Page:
So I think that there is no vacuum here. I would say that, that the growth --- that's why we said that the growth that we see is more related to the actions that we are taking and the changes that they were made in the US organization under the new leadership there and as we said, we are planning to expand our footprint in the US because we think there is a really great opportunity for us in this -- in this market to grow in the coming years.

Michael Rehaut -- JP Morgan -- Analyst

All right. Thank you.

Yuval Dagim -- Chief Executive Officer

Thank you, Michael.

[Operator Instructions] Our next question comes from the line Dillard Watt with Stifel. Please proceed with your question.

Dillard Watt -- Stifel, Nicolaus & Company -- Analyst

Thanks. Good morning, gentlemen. I want a follow up and ask a follow up on the India and Turkey and other countries that you're seeing import into the US. Is that a -- are you seeing similar -- either landed prices or retail or however you want to measure the price point, is it still -- is it still a pricing headwind that you were -- you had experience in the past with the Chinese competition that was pretty disruptive to the business?

Yuval Dagim -- Chief Executive Officer

Hi, Dillard, it's it's Yuval. I think it's pretty much the same. We are -- from the data that we have, we are experiencing probably the similar price points coming from different locations. I guess, -- the change from China to India is actually in the same segment with the same prices. So obviously, average price, so it's -- it has -- these are accuracy measurement, but all in all I think normal I think, you'll see the same -- same behavior in the market. There's no shortfall of the low cost manufacturing slabs or sources in the US and again, I think it's -- it's mostly what we are doing internally in our business to capture the opportunity rather than less of competition.

Dillard Watt -- Stifel, Nicolaus & Company -- Analyst

Okay. And then I hate to belabor the point too much here on the various low cost competition, but if it's coming in now to Canada, Australia, does they have benefit -- a little bit of some mix of hindsight and experience from what has occurred in the US, -- what might be the strategy to offset some of the volume pressures in those other countries at the same time that you're having some macro pressures there.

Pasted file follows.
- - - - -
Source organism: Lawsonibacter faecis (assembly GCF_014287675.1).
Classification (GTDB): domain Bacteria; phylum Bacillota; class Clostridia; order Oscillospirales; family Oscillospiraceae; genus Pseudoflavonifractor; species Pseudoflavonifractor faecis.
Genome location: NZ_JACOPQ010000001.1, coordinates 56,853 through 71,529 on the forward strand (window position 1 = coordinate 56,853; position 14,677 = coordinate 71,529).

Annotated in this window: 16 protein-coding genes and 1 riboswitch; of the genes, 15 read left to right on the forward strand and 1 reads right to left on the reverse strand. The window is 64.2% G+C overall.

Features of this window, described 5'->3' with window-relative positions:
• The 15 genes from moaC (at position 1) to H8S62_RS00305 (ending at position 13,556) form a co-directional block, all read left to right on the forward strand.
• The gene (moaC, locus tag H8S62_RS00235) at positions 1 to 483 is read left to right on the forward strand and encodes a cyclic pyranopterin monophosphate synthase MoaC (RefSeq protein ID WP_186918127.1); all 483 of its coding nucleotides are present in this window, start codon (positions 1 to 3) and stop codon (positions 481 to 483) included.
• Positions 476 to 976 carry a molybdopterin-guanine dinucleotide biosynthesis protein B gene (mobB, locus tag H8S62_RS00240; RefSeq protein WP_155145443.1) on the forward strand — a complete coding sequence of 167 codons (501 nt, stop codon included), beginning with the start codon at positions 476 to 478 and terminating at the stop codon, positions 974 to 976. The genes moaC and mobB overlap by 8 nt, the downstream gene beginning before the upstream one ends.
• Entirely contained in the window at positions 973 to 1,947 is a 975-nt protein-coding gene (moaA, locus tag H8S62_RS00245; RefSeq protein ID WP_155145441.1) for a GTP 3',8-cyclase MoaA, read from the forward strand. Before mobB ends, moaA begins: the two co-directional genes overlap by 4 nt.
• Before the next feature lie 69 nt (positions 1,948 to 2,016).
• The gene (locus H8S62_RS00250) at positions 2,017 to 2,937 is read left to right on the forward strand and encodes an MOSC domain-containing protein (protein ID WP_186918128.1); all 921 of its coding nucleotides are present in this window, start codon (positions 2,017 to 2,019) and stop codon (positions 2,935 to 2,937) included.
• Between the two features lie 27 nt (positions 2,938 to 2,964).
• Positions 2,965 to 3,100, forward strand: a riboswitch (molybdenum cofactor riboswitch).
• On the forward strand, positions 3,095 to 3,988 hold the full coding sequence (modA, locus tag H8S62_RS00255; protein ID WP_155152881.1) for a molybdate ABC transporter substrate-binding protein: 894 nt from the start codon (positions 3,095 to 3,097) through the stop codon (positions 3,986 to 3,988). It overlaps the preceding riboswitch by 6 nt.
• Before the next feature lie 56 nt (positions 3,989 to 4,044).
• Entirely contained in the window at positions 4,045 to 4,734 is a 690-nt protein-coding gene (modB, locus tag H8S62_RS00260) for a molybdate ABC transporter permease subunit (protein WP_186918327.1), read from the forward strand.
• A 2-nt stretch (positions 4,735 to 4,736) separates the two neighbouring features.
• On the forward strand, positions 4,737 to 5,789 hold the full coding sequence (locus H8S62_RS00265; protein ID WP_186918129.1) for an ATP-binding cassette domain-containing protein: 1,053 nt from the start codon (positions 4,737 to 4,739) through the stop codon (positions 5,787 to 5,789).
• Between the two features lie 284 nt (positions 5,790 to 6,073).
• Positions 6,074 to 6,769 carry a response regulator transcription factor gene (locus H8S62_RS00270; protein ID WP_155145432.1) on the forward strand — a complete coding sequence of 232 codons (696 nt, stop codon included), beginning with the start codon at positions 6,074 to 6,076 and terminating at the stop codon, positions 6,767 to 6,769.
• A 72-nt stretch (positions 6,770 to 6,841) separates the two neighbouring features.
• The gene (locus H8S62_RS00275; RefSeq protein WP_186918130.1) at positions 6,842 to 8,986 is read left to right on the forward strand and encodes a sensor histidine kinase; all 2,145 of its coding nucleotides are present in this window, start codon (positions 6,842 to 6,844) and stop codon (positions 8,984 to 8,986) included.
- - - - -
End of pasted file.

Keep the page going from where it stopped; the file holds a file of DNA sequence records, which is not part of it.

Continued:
Yuval Dagim -- Chief Executive Officer

I think what we're experiencing is more competition in Australia and Canada, mostly in the commercial area with the high rise building and multi-units. This is where -- it's more price sensitive and we see more competition coming. It's only partial or part of our portfolio in those countries and I think we continue to build on our very strong Caesarstone brand in those countries we are very strong with, consumers and the K&B shops. And I think we'll continue to work on, on the demand throughout coming in this -- in this market.

Ophir Yakovian -- Chief Financial Officer

And to add to that, it's really -- when you look at the Australian housing market, it's a very soft market conditions that combined with the competition, gets us to that result, but need to take that into consideration, that the market conditions are pretty soft.

Dillard Watt -- Stifel, Nicolaus & Company -- Analyst

Yeah. Okay, and then lastly for me, if there's any update on any possible news with the home centers here in the US, that would great.

Yuval Dagim -- Chief Executive Officer

So, no formal news at the moment. We are still working on this relationship -- this relationship, I think it's going well so far, but not to the point that we can advise the market on a new deal or that -- or the full agreement on those relationship, but there was still keeping positive on this opportunity.

Dillard Watt -- Stifel, Nicolaus & Company -- Analyst

So it's fair to say then that the acceleration in the core business came from more the K&B [Phonetic] type side of the business.